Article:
Patrick.  Now that you are here and don’t have to schlep your amp on subways, what are you favorite venues.
Zach.  Molly Malone’s and Hotel CafĂ©. Molly’s has a stage that an fit all seven of us with room to move. I love it.

Patrick.  You mentioned you wanted a big sound. In your mind how does that differ from the wall of sound Phil Spector created?
Zach.  Good question.  They are different. “Big sound” is a general term. “Wall of sound” is specific – blaring guitars and of our sound choices, especially with the  three guitars in our band. When I say big, I literally mean sizes – the sonic field  is big, but you can discern what all the parts are. I hope people listening to our music can tell which instruments they are hearing, because we have made very conscious choices in trying to layer everything.

Patrick. You talk about the power of three guitars. Many bands have three guitars. What do you do that is unique?
Zach:  It’s all about the choices of sounds as we are building the songs.  It is easy for everyone to play a different version of the same chord.  We take the time to have three guitars interlaced over the top of each other.  We have a melody part;  I am usually playing really weird solo parts, and Steven is usually playing something beautiful up the neck.  There is a synergy to that. When you have three voices – three guitars- we try to be delicate with our choices.  With three guitars and three different tones, it is a blend – it just works.

Patrick. How do you blend your instruments so they both stand out and combine into a whole.
Zach.  That is just the magic of these people.  I hoped for that.  I didn’t plan for that.  I think it is the instincts of the groups.  I pride myself on arrangements – I am usually the guy in the room who says let’s put this piece aside and look at this and this on the forefront.  I can’t take credit for the magic.  It is the magic of their musical backgrounds.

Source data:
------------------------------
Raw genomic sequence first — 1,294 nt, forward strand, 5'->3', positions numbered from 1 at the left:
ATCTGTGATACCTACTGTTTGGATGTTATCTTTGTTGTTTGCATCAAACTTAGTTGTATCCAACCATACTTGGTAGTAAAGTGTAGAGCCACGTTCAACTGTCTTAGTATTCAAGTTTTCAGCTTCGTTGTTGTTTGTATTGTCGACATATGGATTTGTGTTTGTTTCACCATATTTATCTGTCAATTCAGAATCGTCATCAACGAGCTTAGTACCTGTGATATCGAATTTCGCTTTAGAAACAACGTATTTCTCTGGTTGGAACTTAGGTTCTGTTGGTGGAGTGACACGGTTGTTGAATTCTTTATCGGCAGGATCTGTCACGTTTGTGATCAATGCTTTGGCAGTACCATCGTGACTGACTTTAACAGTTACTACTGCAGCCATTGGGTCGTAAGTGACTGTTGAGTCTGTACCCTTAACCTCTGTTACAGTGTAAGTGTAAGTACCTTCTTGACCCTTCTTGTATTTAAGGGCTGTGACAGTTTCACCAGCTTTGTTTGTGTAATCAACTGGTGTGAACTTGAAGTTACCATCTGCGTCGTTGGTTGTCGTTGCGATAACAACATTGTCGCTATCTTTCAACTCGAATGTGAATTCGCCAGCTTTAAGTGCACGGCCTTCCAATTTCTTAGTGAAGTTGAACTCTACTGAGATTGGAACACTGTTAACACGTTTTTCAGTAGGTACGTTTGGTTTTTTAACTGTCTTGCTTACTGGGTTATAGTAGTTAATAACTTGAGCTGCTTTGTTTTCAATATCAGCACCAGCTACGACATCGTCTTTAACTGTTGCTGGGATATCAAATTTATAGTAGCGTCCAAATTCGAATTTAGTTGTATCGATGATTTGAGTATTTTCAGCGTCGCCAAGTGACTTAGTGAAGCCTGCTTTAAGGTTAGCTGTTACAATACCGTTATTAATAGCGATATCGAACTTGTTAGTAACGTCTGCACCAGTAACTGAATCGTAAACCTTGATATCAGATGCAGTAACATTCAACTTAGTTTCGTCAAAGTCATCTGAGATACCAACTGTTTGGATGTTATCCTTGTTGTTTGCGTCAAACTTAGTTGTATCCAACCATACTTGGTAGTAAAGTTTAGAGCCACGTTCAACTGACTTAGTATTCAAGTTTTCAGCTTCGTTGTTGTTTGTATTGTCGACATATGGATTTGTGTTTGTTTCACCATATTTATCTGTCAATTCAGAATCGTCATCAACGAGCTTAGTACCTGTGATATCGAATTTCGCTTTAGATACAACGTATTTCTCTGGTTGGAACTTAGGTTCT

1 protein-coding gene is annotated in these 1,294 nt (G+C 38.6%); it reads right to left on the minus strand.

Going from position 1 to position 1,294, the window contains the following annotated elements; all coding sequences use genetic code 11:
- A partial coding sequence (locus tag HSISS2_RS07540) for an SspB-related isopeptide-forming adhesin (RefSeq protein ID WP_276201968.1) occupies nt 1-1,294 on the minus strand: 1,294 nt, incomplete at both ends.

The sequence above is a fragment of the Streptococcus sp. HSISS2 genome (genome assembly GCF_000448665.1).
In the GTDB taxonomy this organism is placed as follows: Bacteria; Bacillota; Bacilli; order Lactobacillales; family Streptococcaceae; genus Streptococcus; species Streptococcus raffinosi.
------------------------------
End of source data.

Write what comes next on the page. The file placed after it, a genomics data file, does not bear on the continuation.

Patrick. The song “Lie to Me”. In one sense it is a classic story of a heart torn between two lovers, one of the conundrums of love.  But you bring a wisdom to it in the lyrics and in the use of the two voices to call and answer so we see the hurt from both sides. What is the story behind that song?
Zach.  I wrote that song and it is from my experience.  It is a very important song for me, and for the band – it really hits close to home for me.  It was more than 5 years in the making from conception on a piano in a New York apartment to the version that it is now – and we really fought for that in the studio.  For me it is the substance of an adult relationship, that they know that they are better together than alone.  As you said, it is about the conundrum of the heart, because it  is not always an easy choice;  you do have to make sacrifices and choose to grow up at some point.  And when  you do it, is shocking and you don’t really know you are there until you are there. It is about two people who want to make that choice and are not yet ready to do it.

Patrick. What is in the future, I understand you are going to the studio work on a new album…what else is on your horizon?
Zach. Yes we are working on a full album now. You can expect to see us live in late March or early April. I will let you know.

CYLVIA, the debut EP of Cylvia is out now and available on: itunes & bandcamp

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L.A.  Correspondent
Patrick O' Heffernan